In romantic relationships it’s healthy for each of you to have physical space from each other. This means each of you maintaining the hobbies you came into the relationship with or finding new ones you can each do alone is imperative. If your partner (or you) have difficulty feeling comfortable engaging in your own hobbies alone there may be an insecurity there that needs to be explored. Remember, one of the reasons your partner fell in love with you and vice versa was because of who you were and things you enjoyed before you two became a couple. Don’t let a relationship or children be the reason you don’t make time for yourself. 


Quick (yet important tips) to remember:


  1. You are not responsible for other people’s emotions and you can’t control how they perceive what you say. Sometimes you can say something in the most respectful way possible and the other person will still take it offensively. That’s not your stuff to take on.
  2. Creating boundaries protects both you and the other person. It is not mean or selfish, it’s necessary to keep your own sense of sanity and peace.
  3. Build up your intuition by practicing following her even when you’re feeling uncomfortable or anxious.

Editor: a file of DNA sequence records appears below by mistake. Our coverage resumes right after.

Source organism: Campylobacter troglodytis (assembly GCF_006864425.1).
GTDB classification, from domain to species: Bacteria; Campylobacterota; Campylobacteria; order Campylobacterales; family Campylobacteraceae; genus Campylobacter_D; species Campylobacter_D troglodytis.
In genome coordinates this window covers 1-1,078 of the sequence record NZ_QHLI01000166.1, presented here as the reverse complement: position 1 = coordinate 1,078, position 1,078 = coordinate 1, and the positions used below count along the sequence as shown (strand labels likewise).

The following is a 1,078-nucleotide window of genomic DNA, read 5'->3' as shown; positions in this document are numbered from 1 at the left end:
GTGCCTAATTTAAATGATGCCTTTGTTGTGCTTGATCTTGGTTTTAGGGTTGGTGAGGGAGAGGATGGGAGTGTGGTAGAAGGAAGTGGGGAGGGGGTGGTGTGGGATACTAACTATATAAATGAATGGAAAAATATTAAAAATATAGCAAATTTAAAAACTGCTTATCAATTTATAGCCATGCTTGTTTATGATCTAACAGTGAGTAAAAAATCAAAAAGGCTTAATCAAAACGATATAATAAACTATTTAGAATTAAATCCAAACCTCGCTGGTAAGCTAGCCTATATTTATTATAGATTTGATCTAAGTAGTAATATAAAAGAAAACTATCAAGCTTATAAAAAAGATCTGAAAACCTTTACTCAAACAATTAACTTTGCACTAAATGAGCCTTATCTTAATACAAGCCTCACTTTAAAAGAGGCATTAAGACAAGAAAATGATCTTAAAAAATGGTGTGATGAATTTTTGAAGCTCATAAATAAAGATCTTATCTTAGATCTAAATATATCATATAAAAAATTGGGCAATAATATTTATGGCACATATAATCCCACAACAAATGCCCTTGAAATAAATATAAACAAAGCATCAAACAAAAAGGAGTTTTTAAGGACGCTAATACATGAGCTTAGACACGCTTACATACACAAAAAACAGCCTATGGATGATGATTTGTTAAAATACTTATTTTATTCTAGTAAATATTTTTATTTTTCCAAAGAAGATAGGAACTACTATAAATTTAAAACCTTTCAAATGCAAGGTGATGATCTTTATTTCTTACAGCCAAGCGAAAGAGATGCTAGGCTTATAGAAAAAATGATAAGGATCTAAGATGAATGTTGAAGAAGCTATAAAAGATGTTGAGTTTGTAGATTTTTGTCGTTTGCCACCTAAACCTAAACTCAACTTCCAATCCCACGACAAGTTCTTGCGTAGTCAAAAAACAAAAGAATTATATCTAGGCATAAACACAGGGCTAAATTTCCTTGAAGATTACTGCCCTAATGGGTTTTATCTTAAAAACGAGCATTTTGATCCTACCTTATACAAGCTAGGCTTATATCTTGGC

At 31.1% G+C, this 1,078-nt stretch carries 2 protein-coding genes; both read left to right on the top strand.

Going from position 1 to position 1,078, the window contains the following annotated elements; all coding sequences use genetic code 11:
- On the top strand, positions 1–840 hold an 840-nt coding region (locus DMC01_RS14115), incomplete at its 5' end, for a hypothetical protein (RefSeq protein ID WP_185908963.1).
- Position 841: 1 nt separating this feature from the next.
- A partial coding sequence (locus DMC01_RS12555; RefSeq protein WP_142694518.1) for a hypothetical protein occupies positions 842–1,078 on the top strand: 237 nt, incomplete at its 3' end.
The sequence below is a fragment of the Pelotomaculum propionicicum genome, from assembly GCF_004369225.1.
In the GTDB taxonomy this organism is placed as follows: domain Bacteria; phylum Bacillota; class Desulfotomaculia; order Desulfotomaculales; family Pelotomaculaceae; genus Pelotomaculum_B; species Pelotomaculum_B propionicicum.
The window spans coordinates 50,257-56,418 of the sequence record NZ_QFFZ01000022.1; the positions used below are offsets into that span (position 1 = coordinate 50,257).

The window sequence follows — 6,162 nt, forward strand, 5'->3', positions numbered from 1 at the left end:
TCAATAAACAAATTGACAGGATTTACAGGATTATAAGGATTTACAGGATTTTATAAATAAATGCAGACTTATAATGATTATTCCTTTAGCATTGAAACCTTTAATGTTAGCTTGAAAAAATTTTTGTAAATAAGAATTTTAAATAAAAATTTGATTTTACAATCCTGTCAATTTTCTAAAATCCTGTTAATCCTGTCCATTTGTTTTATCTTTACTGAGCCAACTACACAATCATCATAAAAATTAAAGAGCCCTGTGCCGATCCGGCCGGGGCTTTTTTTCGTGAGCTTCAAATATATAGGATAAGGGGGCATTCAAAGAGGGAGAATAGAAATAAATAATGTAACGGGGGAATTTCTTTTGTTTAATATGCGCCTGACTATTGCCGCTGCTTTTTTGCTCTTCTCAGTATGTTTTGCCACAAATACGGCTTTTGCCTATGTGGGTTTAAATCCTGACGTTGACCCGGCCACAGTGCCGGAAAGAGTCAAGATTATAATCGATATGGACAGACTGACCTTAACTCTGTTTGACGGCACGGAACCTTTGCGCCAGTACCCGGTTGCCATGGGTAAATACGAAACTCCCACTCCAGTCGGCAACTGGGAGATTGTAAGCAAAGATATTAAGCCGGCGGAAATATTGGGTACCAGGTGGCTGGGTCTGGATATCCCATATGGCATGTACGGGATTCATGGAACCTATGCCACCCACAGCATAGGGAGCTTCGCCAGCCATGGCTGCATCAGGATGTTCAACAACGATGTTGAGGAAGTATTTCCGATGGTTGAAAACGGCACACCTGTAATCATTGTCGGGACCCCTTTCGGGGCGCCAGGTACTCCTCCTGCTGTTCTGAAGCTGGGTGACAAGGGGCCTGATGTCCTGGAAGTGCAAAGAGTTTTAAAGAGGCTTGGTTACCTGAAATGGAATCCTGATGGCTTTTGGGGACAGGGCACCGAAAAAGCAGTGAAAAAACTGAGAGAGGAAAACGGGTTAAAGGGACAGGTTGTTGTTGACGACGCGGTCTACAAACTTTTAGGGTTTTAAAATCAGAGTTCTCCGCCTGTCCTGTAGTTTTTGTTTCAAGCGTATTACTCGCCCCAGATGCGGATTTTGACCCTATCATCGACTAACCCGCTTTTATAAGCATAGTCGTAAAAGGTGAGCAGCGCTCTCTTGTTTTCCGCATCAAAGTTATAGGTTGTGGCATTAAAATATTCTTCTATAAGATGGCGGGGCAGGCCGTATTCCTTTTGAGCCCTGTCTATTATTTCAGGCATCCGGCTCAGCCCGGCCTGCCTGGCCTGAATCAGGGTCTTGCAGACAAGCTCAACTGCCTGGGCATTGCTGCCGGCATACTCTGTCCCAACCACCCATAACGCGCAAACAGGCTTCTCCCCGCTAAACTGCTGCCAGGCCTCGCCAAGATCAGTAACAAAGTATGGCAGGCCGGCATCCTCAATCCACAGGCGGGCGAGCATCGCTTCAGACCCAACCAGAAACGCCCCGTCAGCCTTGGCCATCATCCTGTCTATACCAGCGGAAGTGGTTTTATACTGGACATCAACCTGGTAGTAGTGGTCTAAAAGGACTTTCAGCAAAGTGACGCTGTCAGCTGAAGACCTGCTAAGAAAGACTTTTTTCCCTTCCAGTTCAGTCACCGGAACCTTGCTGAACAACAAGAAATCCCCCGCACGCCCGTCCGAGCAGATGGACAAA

4. Feeling anxious doesn’t necessarily mean you’re making the wrong decision about something. Give yourself some time in silence to process your emotions then make a decision.
  5. Setting boundaries doesn't just apply to strangers. They apply to everyone in your life. That includes co-workers, colleagues, significant others, children, and family. No one is exempt from creating boundaries with. If you’re unsure about this, refer back to #1 of these tips. 
  6. Don’t feel pressured to respond back right away when someone asks you to do something or invites you someplace. An easy yet effective response is, “let me check my calendar and get back to you.” This applies both in-person and through text. 
  7. Social media is another place to create strong boundaries. This includes muting, blocking, or removing people that do not make you feel good or you find you comparing yourself to.
  8. Make your words match your actions. We teach people how to treat us and if your words and actions aren’t congruent people won’t take you or the boundaries you set serious. 


What areas do you tend to have trouble setting boundaries? In my 90-minute Self-Care Audit I’ll work with you individually to create an easy game plan so you can stop feeling anxious, overwhelmed, and guilty. You’ll even get fill-in-the-blank boundary templates that I use on a regular basis when I’m in a pinch and don’t know how to respond to a request. Learn more about my signature program at www.maegonrenee.com and snag the free Self-Care Guide HERE.


Any questions or comments? Please feel free to email  at hello@maegonrenee.com. I’d love to hear from you. Don’t forget to share this article with people in your life!